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  • Stephen Scott Johnson

Live Your Life (don’t let life live you)

My late grandmother, Jean, was a force of nature. A devout Presbyterian, like many people of her era, she knew war and hardship, and learned from a young age to be resourceful and make the most of opportunity. A major influence in my life, one of the things I distinctly recall about my grandmother was her stoic Scottish mettle and grace under fire – an ability to defy odds, make ends meet, and shield her family from drama. Jean was like a buoy on the water – unsinkable – and no matter what was coming at us she was always there to protect her family, encouraging us to be strong, stand true, and survive.

As a young boy I was into everything, and whenever I failed at something that I had my heart set on, my grandmother was not one to let me wallow in self-pity or disappointment. Instead, she would tell me to shake it off and reassure that I was destined for greatness – that success is born of struggle – and that the most important thing is to keep trying. Irrespective of whether her advice is true (I believed her), the greatest gift she ever gave me was the courage to independently think for myself and be vigilant about my endeavours – to take responsibility for my actions, no matter how things turn out.

It’s funny what we remember about influential role models and people of significance after they are gone. When my grandmother died it was like a part of me died with her. She was the one person who knew and understood me; who I trusted completely. I felt hollow, angry towards God and the universe, as though I had lost my greatest ally and advocate in life, the bedrock of my dreams. For you this person could be a parent, a teacher, or lover. It took me a long time to recover from my grandmother’s passing and from that place of pain, it seemed her spirit and all of the beautiful wisdom she imparted was irretrievable. For many years I wandered aimlessly in the desert of conformity and let my desire to feel safe and be accepted by society derail my destiny; I let fear and loss turned me into a shadow of who I really am.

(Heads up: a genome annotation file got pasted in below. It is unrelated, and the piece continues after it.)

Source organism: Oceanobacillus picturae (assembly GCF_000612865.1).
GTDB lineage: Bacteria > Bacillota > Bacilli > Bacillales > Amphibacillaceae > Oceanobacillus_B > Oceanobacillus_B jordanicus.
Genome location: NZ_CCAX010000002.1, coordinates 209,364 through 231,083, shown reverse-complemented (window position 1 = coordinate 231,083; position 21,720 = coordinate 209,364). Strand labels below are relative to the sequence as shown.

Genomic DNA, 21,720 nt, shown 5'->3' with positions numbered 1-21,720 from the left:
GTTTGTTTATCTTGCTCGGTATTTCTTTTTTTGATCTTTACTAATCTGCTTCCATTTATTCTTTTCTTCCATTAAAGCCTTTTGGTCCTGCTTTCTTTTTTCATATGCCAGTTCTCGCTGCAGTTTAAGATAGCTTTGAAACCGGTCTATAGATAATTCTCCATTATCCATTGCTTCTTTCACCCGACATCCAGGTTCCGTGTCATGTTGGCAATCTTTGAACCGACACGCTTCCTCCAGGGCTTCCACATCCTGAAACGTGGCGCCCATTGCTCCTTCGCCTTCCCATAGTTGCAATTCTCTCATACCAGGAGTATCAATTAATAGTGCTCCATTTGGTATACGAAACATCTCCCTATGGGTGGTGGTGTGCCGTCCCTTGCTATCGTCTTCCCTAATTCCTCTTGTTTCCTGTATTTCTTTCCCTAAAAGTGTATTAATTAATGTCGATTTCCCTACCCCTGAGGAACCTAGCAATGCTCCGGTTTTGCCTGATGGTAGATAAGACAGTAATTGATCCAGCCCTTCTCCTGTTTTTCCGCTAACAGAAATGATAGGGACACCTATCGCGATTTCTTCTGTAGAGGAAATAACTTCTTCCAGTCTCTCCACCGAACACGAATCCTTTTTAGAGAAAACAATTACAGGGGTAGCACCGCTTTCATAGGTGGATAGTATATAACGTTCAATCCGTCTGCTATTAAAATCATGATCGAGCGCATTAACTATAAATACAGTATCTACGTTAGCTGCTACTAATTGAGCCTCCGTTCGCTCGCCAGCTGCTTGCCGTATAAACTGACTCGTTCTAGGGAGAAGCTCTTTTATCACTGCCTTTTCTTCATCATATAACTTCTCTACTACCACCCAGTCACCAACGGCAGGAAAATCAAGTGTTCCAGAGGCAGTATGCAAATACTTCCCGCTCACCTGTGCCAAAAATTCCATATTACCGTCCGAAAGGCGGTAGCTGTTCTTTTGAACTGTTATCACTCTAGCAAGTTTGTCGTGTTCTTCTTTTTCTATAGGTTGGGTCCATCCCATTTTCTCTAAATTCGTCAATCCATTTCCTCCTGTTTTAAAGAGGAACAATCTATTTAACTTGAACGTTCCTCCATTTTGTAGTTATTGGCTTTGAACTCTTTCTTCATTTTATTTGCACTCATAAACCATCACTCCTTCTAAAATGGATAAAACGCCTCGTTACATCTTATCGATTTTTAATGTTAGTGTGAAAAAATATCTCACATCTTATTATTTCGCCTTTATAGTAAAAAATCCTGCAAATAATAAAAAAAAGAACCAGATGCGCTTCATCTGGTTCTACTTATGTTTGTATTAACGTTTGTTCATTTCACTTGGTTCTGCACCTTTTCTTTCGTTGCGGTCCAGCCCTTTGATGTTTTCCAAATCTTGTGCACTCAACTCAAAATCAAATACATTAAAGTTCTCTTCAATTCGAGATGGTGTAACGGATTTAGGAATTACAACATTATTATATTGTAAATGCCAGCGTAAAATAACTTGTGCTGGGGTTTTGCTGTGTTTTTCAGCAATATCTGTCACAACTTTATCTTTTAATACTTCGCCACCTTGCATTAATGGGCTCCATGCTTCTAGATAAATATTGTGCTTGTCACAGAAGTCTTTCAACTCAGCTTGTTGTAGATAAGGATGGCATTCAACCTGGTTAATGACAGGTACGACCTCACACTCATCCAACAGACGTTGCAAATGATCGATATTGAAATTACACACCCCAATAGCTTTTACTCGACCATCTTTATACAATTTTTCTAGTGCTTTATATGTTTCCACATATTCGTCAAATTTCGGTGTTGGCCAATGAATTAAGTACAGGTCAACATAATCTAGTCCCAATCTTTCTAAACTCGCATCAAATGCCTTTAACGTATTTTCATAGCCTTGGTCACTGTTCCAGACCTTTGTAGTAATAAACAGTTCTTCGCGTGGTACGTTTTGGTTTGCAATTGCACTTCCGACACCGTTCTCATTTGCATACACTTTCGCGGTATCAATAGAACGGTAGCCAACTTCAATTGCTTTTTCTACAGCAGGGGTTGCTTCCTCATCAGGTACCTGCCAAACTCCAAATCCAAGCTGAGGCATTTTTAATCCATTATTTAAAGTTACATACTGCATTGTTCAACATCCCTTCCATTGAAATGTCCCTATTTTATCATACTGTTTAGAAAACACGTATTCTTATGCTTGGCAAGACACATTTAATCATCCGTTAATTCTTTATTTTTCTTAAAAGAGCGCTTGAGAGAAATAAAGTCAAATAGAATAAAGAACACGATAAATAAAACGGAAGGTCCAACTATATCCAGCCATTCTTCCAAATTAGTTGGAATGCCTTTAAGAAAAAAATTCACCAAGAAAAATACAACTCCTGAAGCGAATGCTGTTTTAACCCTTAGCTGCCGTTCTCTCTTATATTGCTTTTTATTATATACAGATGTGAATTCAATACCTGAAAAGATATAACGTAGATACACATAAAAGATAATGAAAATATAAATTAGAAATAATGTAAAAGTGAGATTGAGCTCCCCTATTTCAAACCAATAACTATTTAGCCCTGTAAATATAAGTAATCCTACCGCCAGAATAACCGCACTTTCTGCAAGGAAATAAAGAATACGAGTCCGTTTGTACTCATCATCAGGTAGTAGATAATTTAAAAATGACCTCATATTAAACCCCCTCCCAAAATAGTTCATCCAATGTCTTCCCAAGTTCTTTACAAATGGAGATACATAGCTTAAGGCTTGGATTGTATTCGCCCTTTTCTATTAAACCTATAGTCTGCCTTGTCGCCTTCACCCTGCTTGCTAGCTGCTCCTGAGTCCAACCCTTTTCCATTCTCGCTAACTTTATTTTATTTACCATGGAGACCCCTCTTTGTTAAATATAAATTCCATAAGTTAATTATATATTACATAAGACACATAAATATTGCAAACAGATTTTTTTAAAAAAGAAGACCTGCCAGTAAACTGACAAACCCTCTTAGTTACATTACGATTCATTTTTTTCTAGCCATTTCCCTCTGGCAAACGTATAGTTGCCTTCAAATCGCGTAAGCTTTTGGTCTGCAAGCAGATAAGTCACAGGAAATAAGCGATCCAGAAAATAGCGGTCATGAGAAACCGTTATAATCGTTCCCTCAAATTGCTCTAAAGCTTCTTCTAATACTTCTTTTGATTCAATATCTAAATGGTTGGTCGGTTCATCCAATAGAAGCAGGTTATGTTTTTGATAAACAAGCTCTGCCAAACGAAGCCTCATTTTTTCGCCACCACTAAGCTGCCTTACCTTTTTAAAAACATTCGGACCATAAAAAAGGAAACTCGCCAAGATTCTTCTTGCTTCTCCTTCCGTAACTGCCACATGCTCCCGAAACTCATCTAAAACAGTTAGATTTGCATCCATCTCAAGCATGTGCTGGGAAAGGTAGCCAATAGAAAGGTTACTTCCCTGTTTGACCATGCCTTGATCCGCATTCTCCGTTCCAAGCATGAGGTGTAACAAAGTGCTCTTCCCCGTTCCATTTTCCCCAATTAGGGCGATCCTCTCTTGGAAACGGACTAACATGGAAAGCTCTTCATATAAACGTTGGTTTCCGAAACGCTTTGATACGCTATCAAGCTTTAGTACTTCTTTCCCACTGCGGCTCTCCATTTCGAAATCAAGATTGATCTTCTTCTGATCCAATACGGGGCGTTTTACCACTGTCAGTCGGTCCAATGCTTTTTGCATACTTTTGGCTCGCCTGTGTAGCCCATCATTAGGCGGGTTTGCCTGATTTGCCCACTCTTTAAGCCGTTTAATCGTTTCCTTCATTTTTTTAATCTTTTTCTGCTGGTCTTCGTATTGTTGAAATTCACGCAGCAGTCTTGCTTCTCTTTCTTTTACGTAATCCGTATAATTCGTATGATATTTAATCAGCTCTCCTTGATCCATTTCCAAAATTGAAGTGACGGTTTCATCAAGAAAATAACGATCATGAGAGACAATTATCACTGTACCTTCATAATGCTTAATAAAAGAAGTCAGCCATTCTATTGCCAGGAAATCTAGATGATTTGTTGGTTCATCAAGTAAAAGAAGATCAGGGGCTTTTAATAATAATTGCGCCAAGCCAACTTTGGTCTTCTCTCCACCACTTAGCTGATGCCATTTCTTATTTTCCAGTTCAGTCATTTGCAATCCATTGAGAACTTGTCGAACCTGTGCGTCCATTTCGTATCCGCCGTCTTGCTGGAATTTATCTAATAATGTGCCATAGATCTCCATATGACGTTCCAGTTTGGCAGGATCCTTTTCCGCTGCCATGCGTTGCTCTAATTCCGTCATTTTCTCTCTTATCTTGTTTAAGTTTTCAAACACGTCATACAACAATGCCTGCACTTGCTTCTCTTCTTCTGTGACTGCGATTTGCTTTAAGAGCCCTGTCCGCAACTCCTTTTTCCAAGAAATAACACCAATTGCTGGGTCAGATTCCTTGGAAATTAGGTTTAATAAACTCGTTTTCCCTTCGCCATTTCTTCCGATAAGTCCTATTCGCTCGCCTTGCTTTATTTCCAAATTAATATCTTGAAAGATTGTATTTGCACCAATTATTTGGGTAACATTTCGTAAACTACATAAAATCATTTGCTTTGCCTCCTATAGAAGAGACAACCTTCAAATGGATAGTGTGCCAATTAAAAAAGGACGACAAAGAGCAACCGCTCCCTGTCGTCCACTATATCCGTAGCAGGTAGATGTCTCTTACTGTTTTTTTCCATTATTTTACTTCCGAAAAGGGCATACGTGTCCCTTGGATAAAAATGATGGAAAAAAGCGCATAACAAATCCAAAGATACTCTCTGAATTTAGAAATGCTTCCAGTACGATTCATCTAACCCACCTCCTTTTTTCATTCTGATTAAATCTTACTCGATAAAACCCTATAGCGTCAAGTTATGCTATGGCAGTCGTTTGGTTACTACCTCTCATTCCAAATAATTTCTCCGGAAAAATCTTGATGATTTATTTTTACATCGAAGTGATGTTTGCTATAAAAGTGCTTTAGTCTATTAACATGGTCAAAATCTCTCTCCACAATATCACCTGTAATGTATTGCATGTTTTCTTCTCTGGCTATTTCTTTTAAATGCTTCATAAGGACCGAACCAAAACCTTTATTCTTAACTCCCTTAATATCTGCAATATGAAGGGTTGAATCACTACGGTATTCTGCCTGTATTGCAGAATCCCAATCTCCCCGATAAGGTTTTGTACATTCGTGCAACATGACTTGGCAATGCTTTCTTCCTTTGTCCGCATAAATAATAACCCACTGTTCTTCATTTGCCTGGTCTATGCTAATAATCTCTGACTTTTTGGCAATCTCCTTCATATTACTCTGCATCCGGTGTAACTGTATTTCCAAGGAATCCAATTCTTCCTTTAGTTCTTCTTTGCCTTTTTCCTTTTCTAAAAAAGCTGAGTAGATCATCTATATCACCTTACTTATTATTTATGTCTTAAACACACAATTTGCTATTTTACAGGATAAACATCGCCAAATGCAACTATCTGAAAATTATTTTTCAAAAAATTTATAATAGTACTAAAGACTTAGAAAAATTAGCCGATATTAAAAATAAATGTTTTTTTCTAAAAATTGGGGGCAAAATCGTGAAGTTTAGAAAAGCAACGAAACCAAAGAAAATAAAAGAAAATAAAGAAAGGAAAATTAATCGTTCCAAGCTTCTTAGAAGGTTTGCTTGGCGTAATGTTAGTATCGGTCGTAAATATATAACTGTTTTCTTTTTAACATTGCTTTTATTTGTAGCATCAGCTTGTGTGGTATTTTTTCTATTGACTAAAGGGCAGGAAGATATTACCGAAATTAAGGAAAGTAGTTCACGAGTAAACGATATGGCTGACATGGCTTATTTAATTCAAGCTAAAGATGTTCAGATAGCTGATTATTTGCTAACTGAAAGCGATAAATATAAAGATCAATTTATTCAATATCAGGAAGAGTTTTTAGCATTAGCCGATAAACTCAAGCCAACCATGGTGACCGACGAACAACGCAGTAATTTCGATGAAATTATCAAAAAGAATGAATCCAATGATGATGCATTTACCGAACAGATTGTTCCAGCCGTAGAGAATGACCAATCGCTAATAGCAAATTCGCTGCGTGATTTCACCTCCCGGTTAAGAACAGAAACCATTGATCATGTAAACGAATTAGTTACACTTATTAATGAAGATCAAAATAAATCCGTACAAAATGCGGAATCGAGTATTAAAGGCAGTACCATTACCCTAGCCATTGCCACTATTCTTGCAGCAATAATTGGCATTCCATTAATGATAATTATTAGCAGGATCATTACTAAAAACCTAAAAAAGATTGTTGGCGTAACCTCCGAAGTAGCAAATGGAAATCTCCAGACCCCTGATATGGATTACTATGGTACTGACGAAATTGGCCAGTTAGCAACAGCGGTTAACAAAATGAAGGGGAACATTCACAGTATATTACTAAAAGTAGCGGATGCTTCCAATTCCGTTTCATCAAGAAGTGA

There comes a time in our lives when we are all faced with a decision to dissolve the beliefs and behaviours that limit us – to emerge from the fog of our existence and say “yes” to living, yes to loving, and yes to being. What do you believe? What are you afraid of, or holding onto, that stops you from creating and living your best life? For me, the defining moment was when the pain and frustration of limiting my potential became greater than my fear of being seen. Author Brendan Burchard describes it perfectly in The Motivation Manifesto: “When a long chain of self-oppressions and social controls has reduced our strength and independence, it is our right – our duty – to throw off such a life, rise anew, and charge unencumbered through the gates of greatness.”

How do you make meaning? What are the passions or rituals that ground you, create joy, and connect you to love and a sense of purpose? It is never too late to say “yes” and ignite your true heart and power.

Will you live your life, or let life live you?

Until next time...


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